Currency weakens to Rs128 due to uncertainty over IMF bailout

Fund’s team in Islamabad, holds meetings with Pakistani authorities to review the country’s economic performance

Salman Siddiqui September 30, 2018
Banks are the second source of dollar supply to the dealers. They, however, remained closed on Saturday on account of weekly holiday. PHOTO: FILE

KARACHI: The rupee continued to remain on a downward trend in the open market on Saturday as it lost over one-rupee to Rs128 to the US dollar on speculation that the government would let the currency depreciate further under the influence of the International Monetary Fund (IMF).

“Dollar is priced at Rs128 (a new two-month low),” said a dealer at Galaxy Exchange Company in Karachi.

Currency dealers reported they closed the rupee-dollar trade in the range of Rs126.8 to Rs128 compared to Rs126.1 to Rs126.8 a day earlier.

In the officially run inter-bank market, the currency trade ended at a stable level of Rs124.24 on the last working day of the week on Friday, according to the State Bank of Pakistan (SBP).

“Market talk suggests the IMF has recommended further depreciation of the rupee to Rs150 to the US dollar if Pakistan wants to opt for a bailout to avert balance of payments crisis,” Exchange Companies Association of Pakistan (ECAP) General Secretary Zafar Paracha told The Express Tribune.

“Devaluation of the rupee to Rs150 seems unrealistic in the current scenario. However, if the government opts for the bailout, it will definitely let the currency weaken to Rs130-135,” he said.

Pakistan Forex Association President Malik Bostan said, “The currency market has faced panic buying as the government did not come forward to deny media reports.”

An IMF team is in Islamabad these days, holding meetings with Pakistani authorities to review the country’s economic performance.

Many are seeing the meetings as a prelude to negotiations for a new bailout for Pakistan, which is facing growing pressure on its external sector.

Finance Minister Asad Umar has reiterated that the meetings are not aimed at seeking a bailout and if the country requires an IMF loan programme, the government will formally apply for it later.

Despite the minister’s statement, currency dealers continued to ask the government to remove uncertainty by disclosing its actual plans.

“The market may remain uncertain in the next two to four weeks,” Paracha said. “The government must clarify the situation.”

The supply of dollars to the open market shrank further and impacted the rupee as potential sellers withheld dollars on expectations the rupee would further go down, Bostan added.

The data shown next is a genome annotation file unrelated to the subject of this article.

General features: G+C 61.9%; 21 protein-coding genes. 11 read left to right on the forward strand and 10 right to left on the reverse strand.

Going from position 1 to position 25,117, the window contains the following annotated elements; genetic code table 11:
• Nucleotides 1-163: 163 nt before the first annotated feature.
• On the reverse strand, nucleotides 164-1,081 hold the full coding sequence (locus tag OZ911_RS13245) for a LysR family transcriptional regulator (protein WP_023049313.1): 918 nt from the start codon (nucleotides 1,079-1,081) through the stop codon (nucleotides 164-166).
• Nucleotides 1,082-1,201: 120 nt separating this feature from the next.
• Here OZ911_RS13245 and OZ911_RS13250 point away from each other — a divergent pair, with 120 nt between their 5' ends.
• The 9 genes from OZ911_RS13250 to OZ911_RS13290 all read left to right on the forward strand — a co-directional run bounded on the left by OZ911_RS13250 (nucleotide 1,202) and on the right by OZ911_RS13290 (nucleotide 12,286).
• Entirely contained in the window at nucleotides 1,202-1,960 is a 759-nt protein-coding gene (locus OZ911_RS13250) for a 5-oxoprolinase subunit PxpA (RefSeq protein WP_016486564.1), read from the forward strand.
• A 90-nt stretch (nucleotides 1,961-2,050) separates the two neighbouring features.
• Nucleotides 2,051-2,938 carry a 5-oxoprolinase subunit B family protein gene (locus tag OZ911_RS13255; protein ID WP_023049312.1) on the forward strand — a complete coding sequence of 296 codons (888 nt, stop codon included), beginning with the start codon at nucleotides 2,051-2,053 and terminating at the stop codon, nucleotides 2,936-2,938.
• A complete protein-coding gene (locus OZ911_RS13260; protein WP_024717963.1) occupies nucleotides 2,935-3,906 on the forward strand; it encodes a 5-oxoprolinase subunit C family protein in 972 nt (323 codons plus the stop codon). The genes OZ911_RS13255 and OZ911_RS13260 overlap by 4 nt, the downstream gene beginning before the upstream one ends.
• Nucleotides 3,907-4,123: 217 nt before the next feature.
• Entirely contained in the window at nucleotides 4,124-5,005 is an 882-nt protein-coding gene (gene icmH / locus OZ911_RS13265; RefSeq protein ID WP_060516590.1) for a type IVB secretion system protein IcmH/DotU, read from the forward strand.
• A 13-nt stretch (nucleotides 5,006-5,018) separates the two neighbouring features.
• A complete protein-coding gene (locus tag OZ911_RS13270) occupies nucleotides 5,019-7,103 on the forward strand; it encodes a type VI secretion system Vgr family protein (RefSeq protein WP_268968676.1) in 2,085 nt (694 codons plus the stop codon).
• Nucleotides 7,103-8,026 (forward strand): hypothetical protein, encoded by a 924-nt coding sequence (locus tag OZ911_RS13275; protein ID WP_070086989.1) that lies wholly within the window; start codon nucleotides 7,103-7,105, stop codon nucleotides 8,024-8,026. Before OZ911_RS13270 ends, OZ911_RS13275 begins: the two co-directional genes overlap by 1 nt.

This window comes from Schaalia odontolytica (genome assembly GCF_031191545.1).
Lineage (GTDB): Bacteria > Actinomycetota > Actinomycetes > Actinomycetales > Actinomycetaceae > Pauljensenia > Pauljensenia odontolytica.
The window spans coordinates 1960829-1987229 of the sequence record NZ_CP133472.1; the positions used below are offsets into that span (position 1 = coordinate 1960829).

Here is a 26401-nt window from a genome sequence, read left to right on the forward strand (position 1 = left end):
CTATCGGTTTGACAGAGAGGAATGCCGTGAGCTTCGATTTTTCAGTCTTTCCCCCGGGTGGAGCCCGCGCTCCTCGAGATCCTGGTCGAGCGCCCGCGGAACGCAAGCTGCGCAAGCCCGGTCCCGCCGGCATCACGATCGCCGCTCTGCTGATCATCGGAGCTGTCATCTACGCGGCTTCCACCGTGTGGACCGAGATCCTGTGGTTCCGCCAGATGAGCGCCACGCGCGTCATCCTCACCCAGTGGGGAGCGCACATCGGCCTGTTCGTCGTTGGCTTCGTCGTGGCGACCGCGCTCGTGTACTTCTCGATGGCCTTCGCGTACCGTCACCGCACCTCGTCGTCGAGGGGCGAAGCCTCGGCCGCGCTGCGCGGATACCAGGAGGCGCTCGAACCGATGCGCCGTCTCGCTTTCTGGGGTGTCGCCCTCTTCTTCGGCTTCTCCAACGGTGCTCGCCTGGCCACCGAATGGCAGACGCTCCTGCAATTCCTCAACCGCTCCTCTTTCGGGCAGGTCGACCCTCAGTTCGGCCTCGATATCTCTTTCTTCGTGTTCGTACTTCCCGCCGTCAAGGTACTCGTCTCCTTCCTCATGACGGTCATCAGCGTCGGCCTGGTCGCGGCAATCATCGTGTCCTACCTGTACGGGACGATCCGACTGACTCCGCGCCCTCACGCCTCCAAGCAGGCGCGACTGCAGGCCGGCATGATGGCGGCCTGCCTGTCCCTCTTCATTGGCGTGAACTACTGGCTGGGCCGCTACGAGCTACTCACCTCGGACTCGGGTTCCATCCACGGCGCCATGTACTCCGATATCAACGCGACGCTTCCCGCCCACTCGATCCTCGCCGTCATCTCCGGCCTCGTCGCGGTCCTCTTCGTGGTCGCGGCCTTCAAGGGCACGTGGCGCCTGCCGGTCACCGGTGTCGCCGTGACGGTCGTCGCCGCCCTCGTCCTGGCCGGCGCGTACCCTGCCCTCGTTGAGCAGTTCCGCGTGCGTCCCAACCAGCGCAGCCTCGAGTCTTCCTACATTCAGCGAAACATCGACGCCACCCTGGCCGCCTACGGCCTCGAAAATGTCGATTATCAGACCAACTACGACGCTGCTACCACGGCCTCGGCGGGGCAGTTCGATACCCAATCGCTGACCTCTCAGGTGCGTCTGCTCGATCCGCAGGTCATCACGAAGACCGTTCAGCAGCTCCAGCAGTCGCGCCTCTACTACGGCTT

Banks are the second source of dollar supply to the dealers. They, however, remained closed on Saturday on account of weekly holiday.

The rupee should recover after the central bank tightened the monetary policy by increasing the benchmark interest rate by 100 basis points to 8.5% on Saturday, he said.

Stock market outlook

The increase in interest rate would strengthen the rupee and that should invite renewed buying, including from foreigners, at the Pakistan Stock Exchange (PSX) on Monday, Bostan said.

However, historical evidence suggests the PSX’s benchmark KSE-100 index will react negatively to the increase in the interest rate.

Bostan said banks may react positively to the rate hike as they would benefit from the move.

Dollar hovers around Rs130.5 in open market

Besides, those listed companies which are operating on heavy bank loans may react harshly and those running on low bank loans may face a low selling pressure.

Gold up

The All Sindh Saraf and Jewellers Association announced an increase of Rs450 per tola (11.66 grams) to Rs59,300 in the price of gold on Saturday mainly due to the downturn in the rupee.

“The downturn in the rupee has made gold expensive,” association’s President Haji Haroon Chand stated.

Besides, the price of gold, which is largely imported to meet local demand, surged to $1,192 per ounce (33.10 grams) in international markets from $1,183 a day earlier.

Rupee gains 0.68% as dollar inflow continues

An analyst at Pakistan Mercantile Exchange (PMEX) said the gold outlook remained negative internationally since the Fed continued to increase interest rate.

The market has continued to go down for the last two months, he recalled.

Published in The Express Tribune, September 30th, 2018.

Like Business on Facebook, follow @TribuneBiz on Twitter to stay informed and join in the conversation.


Most Read


Replying to X

Comments are moderated and generally will be posted if they are on-topic and not abusive.

For more information, please see our Comments FAQ